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Comparing Free Trial and Freemium Models

Comparing Free Trial and Freemium Models

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Published by Chris E Yin
Free trial periods and “Freemium” models have grown in popularity as ways to drive increased
adoption of recurring services. The thinking behind both is that giving potential customers exposure
to the service, even in a less-functional variant will entice some subset of free users to convert to
paying customers.
While there are many popular examples of successful products that have used free trials or freemium
offerings to develop large and loyal paying customer bases, not all services are a good fit
for such models. Furthermore, there are a number of considerations in approaching these models
that are important to help organizations achieve their goals in terms of adoption, conversion, and
long-term monetization. This white paper describes and analyzes both free trial and freemium approaches.
It highlights the inherent trade-offs and sometimes-difficult choices that must be made
to maximize success. It concludes with some recommended best practices for deploying free trial
and freemium offerings.
Free trial periods and “Freemium” models have grown in popularity as ways to drive increased
adoption of recurring services. The thinking behind both is that giving potential customers exposure
to the service, even in a less-functional variant will entice some subset of free users to convert to
paying customers.
While there are many popular examples of successful products that have used free trials or freemium
offerings to develop large and loyal paying customer bases, not all services are a good fit
for such models. Furthermore, there are a number of considerations in approaching these models
that are important to help organizations achieve their goals in terms of adoption, conversion, and
long-term monetization. This white paper describes and analyzes both free trial and freemium approaches.
It highlights the inherent trade-offs and sometimes-difficult choices that must be made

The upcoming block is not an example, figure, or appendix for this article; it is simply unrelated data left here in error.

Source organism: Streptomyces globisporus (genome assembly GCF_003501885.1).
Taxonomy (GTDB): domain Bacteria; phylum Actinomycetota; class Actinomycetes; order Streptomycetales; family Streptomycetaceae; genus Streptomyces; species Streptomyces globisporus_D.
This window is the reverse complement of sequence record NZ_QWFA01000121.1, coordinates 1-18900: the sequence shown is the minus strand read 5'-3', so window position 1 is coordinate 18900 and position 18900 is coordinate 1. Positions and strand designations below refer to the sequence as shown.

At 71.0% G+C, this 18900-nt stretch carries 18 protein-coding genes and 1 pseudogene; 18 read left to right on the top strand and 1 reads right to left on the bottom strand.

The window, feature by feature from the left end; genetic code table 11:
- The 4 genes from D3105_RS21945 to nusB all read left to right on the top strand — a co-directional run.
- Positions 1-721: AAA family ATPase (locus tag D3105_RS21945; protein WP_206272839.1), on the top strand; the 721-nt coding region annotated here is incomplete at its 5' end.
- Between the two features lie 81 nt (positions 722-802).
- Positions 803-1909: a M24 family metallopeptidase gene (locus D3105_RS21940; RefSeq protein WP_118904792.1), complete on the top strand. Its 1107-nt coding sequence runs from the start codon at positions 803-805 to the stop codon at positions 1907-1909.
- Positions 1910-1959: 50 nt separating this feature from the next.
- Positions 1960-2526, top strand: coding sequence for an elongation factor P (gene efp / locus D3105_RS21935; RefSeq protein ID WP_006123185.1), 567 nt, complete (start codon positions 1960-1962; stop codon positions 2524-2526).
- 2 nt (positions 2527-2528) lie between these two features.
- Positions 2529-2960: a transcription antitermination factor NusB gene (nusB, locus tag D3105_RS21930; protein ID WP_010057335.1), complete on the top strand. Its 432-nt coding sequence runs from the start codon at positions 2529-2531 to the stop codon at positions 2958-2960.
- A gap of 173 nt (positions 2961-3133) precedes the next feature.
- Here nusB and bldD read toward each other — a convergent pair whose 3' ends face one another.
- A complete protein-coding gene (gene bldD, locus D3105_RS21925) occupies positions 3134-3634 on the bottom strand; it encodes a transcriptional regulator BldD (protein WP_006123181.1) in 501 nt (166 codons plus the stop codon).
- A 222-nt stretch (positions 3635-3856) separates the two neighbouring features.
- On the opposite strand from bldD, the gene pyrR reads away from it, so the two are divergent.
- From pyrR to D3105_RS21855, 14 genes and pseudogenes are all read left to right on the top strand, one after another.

to maximize success. It concludes with some recommended best practices for deploying free trial
and freemium offerings.

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Published by: Chris E Yin on Jan 05, 2013
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ariasystems.com / experts
Whitepaper
Billing and Subscription Management Expert Series
Comparing
 Free Trial
and
FreemiumModels
 
WHITEPAPER
ariasystems.com / experts2
ExEcutivE Summary
Free trial periods and “Freemium” models have grown in popularity as ways to drive increasedadoption o recurring services. The thinking behind both is that giving potential customers exposureto the service, even in a less-unctional variant will entice some subset o ree users to convert topaying customers.While there are many popular examples o successul products that have used ree trials or ree-mium oerings to develop large and loyal paying customer bases, not all services are a good tor such models. Furthermore, there are a number o considerations in approaching these modelsthat are important to help organizations achieve their goals in terms o adoption, conversion, andlong-term monetization. This white paper describes and analyzes both ree trial and reemium ap-proaches. It highlights the inherent trade-os and sometimes-dicult choices that must be madeto maximize success. It concludes with some recommended best practices or deploying ree trialand reemium oerings.
Leng yo See Sell isel – Feetls nd Fee (Ft&F) odels
Many companies already use FT&F models as a mar-keting vehicle or their products and services to driveengagement with more prospects and to use reeevaluations to convert interested ree users into pay-ing customers. While there are some exceptions, themost widely deployed FT&F oerings generally sharea ew common traits:
•
Dgll-deleed wh led o zeo oss s-soed wh llowng ses o  he see
•
reng eene odel – reng nd sb-spon eene odels he beoe nes-ngl popl s. donl one-e phs-es. Whehe o onen (.e. Hl, NeFl, Newyok tes), B2c pplons (onlne ges,lod-bsed onse bkp sees) oB2B pplons (“Enepse” edons o opensoe pplons, web so nls),n Ft&F oengs pooe sees del-eed   sbspon o sge odel.
•
“tohless” sles le – Ft&F odels el onhe sspon h epeenng he see n sel-see shon, who sgnn Slesneon o le soe sppo, wll be s-en o de onesons.
Fee tls